Last week I attended an interesting event hosted by the Seattle chapter of The Retail Design Institute.  The event was about emerging design trends in retail.  Alison Embry Medina, Executive Editor of DDI Magazine, lead the discussion that was held at the beautiful NBBJ headquarters here in Seattle.

The presentation was fantastic.  Alison was very informative, educational and fun.  Some of the trends she illustrated for us were: Raw, Collage, Sleek & Sculpture, Geometry Revisited, Nesting and Filigree & Lace.  Each trend was very unique and fresh.    Raw, natural or reclaimed materials, not only speaks to the “green” movement but also allows for the history of a space to come through.  Many of the Raw spaces were old pubs, clubs or even laundromats.  Geometry Revisited is the use of shapes to create an experience or focal point, for instance:

retail, design, trends

While the new trends are exciting, and the reason we were all there to meet and listen to Alison, the biggest take away for me was how cool Wal-Mart is getting.

No.  That was not a typo.

Now to clarify; compared to a Barney’s Holiday window Wal-Mart is still on the conservative side of the spectrum.  However, Wal-Mart is really taking a very interesting approach to the store experience.  The most notable and commented on was the liberal use of skylights in the space.  Each store seemed to be flooded with natural light.  Of course the correlation between sunlight and sales is well documented.  The influence of natural light on the mood of the buyer is so positive even Seattle has outdoor shopping.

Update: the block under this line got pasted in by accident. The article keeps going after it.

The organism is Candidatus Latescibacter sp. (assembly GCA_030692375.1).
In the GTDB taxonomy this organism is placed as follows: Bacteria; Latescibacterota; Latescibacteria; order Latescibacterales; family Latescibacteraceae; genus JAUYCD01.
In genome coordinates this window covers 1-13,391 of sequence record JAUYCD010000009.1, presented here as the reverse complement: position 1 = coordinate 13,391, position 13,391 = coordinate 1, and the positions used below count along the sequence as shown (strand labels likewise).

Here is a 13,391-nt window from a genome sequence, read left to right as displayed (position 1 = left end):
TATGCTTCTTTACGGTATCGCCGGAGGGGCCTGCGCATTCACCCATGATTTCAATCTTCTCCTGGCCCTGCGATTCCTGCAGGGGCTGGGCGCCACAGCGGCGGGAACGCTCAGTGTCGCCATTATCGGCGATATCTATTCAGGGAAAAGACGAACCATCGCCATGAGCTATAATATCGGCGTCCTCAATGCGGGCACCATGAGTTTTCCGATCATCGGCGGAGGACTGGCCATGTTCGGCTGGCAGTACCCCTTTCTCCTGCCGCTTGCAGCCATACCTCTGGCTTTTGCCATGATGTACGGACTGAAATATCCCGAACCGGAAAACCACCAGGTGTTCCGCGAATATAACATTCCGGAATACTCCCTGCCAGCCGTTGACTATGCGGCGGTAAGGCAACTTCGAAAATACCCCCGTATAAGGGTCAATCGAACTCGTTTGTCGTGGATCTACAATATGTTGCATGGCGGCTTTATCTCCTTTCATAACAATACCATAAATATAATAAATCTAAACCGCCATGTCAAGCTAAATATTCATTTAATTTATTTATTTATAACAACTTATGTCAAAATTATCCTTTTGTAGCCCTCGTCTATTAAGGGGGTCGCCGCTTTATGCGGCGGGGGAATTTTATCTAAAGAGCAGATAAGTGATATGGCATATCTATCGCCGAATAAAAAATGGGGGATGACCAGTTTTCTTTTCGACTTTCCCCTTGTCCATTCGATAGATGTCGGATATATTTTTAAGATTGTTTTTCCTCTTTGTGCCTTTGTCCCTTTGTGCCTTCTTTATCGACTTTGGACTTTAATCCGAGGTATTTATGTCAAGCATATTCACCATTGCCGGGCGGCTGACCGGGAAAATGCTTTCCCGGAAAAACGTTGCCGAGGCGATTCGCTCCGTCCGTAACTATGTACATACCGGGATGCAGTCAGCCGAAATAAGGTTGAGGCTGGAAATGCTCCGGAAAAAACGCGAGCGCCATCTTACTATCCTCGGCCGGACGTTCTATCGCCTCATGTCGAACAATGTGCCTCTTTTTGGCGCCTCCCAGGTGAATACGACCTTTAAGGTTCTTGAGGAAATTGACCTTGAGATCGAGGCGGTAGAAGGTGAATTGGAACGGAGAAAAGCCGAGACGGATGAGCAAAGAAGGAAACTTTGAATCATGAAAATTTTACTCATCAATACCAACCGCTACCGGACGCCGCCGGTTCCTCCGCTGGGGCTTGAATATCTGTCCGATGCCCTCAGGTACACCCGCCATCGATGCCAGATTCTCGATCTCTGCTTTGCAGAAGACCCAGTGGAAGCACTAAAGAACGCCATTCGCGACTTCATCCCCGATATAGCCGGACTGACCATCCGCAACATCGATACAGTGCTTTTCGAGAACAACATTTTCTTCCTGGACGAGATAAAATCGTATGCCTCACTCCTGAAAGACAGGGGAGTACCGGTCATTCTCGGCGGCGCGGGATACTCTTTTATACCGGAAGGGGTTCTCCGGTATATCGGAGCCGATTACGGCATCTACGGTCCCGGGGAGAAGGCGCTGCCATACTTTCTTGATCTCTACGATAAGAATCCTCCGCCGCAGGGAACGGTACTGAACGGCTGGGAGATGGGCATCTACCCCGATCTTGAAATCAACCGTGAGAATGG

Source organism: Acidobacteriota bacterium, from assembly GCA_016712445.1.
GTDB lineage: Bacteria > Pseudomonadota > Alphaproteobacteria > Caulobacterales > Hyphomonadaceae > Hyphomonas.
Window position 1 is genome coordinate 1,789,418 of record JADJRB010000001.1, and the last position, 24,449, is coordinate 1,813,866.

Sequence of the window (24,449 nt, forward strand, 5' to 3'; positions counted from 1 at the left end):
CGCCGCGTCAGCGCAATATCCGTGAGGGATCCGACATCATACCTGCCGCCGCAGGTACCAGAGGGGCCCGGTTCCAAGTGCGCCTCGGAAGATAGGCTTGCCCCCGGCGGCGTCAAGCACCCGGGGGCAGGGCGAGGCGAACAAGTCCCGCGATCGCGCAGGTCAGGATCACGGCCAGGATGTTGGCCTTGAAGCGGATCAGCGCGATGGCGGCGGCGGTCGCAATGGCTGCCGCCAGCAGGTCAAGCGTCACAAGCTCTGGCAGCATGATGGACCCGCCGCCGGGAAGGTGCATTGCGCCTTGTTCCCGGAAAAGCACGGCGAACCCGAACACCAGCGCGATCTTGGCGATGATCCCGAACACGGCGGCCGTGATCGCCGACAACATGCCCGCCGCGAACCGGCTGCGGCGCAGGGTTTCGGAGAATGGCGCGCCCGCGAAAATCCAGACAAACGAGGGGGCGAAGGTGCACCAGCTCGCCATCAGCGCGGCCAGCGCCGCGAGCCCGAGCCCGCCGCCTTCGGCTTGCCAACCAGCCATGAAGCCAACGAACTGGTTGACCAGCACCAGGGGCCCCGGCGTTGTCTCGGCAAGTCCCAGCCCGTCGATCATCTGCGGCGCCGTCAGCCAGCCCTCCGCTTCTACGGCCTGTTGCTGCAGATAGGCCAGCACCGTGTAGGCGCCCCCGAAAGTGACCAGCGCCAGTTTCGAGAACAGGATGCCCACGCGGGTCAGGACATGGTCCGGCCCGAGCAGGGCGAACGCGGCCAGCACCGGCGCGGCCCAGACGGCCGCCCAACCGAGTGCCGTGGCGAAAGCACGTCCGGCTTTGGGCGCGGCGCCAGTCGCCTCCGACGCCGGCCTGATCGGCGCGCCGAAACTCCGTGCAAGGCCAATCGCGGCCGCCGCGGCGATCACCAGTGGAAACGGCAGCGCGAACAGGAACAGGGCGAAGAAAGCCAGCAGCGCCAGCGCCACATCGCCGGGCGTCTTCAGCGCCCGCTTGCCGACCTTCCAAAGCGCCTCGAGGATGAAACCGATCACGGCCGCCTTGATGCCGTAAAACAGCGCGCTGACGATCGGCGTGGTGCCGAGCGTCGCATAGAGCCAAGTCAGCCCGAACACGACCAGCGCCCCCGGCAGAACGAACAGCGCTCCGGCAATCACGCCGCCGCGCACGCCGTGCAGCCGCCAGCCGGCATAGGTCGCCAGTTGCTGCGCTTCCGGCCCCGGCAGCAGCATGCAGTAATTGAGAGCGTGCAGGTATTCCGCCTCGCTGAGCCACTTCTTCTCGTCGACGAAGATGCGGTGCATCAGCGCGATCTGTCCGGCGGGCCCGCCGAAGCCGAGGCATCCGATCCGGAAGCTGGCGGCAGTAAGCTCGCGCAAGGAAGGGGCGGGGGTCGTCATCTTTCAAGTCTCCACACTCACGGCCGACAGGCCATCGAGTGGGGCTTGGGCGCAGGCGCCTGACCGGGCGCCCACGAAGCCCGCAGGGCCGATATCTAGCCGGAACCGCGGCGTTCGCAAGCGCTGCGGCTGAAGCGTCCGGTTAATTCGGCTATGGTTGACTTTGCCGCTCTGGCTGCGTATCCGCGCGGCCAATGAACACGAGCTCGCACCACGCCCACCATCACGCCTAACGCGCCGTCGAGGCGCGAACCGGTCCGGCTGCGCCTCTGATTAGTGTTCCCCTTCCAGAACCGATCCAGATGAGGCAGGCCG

Wal-Mart is also creating small vignettes in the store.  These areas, taken from lucrative rack space, demonstrate creative ways to use Wal-Mart product.  I am sure this clever strategy has increased add-on sales considerably.  While not new to the industry I feel this is a great step forward for Wal-Mart.

“Honey, I went in for pillows but the bedding looked so nice, and the curtains matched so well, I had to buy it all!”

These vignettes are also being developed to be neighborhood specific.  A store that sells a great deal of wine might have a slick wine shop inviting customers in.

Another way that Wal-Mart is making a more inviting space is by simply curving end racks.  A simple curve out towards the customer creates a unique space that is unique and inviting.

It is no secret that retail has been hit very hard.  Many of my clients, colleagues and friends have had a very difficult 18 months.  While I would never wish the past year and a half on anyone, and hope we never see the likes of them again, these hardships have had a very interesting effect.  Creativity and courage to create retail spaces that truly transport us has increased.  Retailers are truly thinking outside the box to get us into their stores and it is very exciting to watch.